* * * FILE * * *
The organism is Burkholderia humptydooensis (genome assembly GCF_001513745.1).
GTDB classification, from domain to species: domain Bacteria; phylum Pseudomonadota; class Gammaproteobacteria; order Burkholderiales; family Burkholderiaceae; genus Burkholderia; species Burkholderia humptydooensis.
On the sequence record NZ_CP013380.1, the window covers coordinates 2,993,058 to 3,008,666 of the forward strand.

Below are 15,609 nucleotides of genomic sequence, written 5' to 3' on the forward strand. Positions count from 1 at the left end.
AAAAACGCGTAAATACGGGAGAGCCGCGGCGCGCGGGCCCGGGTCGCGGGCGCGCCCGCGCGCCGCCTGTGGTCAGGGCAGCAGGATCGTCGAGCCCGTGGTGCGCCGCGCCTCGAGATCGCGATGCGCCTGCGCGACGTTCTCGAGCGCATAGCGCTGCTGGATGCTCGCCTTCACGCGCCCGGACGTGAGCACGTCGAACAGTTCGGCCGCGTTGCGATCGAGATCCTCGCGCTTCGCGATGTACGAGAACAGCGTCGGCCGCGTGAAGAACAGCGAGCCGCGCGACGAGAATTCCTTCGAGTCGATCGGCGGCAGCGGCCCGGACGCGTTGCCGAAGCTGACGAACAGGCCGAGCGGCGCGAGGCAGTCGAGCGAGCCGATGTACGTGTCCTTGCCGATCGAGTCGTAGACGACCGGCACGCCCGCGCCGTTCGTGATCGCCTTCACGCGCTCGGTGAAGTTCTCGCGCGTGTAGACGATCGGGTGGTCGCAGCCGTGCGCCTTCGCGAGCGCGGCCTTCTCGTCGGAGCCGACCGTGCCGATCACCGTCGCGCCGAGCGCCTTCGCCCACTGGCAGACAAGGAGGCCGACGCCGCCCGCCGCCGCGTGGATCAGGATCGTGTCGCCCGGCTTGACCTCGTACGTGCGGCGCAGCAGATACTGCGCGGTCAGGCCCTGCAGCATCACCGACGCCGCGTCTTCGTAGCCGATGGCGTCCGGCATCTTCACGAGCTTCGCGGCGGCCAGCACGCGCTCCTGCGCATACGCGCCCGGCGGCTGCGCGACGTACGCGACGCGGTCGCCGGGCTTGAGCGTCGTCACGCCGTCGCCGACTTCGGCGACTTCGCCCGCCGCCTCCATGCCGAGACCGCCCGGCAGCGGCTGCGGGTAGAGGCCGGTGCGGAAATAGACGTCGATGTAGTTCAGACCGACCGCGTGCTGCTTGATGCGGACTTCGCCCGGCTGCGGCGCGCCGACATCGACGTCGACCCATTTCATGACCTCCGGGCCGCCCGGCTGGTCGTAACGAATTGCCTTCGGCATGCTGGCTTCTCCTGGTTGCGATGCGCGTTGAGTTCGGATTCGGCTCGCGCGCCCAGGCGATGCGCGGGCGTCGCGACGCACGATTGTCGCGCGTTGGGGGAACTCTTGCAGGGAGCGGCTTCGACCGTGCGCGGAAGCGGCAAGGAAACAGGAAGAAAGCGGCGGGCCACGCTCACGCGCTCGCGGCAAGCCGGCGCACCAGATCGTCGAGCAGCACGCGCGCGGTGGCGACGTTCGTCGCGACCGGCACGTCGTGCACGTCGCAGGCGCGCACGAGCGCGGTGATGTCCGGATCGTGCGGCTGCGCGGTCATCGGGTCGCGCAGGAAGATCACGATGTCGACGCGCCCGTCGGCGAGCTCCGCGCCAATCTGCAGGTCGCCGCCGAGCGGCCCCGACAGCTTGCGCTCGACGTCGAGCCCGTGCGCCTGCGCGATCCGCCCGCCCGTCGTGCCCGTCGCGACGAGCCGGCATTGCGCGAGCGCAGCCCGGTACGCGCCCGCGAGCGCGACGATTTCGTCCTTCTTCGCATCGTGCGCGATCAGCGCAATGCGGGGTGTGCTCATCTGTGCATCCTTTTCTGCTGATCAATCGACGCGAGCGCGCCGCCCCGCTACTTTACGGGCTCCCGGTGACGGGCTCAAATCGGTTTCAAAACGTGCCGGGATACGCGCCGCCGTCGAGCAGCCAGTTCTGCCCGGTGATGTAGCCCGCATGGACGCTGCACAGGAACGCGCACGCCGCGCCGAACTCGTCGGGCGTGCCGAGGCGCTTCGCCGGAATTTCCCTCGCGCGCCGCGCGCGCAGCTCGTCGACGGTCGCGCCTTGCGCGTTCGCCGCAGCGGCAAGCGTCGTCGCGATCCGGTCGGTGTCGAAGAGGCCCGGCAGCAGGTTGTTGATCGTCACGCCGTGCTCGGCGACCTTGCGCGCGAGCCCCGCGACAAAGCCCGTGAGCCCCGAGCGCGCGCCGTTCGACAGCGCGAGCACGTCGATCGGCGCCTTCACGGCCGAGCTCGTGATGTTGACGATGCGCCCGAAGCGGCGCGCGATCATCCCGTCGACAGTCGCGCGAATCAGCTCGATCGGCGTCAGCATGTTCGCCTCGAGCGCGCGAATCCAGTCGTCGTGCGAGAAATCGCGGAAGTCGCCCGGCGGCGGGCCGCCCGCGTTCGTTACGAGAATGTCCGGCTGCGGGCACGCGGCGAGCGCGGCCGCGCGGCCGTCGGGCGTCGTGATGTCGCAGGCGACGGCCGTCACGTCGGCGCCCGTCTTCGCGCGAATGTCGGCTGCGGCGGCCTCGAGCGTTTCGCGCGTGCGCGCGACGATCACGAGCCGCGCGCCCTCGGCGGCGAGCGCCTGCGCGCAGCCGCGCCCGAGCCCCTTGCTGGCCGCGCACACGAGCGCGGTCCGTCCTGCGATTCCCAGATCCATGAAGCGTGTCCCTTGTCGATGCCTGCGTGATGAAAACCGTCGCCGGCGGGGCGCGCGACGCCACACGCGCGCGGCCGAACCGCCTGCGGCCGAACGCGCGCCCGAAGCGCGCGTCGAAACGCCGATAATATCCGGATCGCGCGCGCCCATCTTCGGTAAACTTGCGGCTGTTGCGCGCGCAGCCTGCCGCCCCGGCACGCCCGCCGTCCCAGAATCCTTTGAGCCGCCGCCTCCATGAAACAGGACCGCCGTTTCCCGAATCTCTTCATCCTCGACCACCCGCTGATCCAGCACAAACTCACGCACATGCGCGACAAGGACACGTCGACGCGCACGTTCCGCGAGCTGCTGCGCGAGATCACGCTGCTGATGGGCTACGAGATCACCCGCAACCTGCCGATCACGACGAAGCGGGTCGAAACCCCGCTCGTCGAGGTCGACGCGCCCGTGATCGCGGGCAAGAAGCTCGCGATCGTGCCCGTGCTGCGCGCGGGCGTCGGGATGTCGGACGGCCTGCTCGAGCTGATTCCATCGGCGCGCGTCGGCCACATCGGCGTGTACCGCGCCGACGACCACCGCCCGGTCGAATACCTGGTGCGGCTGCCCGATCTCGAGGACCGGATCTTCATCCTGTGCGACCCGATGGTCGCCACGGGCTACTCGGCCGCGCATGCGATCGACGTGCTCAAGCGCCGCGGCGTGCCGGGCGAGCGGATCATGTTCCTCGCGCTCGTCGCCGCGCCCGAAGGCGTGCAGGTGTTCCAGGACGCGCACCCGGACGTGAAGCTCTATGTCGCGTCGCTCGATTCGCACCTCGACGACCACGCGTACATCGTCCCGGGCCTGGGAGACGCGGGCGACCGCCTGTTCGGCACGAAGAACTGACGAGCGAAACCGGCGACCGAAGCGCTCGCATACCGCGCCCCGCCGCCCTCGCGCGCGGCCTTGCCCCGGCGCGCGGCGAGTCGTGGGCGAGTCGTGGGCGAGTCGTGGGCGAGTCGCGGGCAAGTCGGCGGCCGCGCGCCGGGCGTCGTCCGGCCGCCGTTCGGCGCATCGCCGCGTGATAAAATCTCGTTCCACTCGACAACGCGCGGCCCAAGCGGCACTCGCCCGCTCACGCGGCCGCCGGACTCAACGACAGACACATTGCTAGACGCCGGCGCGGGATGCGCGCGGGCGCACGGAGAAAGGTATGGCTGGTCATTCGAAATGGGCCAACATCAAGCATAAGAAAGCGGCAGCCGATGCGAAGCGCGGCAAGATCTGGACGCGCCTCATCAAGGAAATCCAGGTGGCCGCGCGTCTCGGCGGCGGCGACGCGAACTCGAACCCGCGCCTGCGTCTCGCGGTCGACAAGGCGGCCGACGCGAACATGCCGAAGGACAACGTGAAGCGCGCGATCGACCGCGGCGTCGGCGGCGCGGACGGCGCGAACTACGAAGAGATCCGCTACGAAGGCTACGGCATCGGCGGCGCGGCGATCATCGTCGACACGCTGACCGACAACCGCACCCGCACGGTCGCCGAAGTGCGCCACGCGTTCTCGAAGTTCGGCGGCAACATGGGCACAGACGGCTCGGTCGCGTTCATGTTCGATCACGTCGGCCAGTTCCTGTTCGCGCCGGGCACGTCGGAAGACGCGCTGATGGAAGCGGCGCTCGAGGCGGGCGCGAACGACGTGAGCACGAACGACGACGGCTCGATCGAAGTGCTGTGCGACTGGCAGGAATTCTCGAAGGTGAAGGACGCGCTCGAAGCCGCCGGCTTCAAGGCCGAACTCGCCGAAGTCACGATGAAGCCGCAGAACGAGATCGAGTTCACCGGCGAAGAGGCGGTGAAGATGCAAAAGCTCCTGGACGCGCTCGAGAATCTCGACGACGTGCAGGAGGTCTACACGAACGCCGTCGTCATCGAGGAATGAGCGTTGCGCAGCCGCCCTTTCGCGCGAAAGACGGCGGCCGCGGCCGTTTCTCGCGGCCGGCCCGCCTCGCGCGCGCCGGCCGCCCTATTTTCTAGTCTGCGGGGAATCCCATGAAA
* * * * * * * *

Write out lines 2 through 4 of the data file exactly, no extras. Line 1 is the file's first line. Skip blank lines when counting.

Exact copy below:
GTDB classification, from domain to species: domain Bacteria; phylum Pseudomonadota; class Gammaproteobacteria; order Burkholderiales; family Burkholderiaceae; genus Burkholderia; species Burkholderia humptydooensis.
On the sequence record NZ_CP013380.1, the window covers coordinates 2,993,058 to 3,008,666 of the forward strand.

Below are 15,609 nucleotides of genomic sequence, written 5' to 3' on the forward strand. Positions count from 1 at the left end.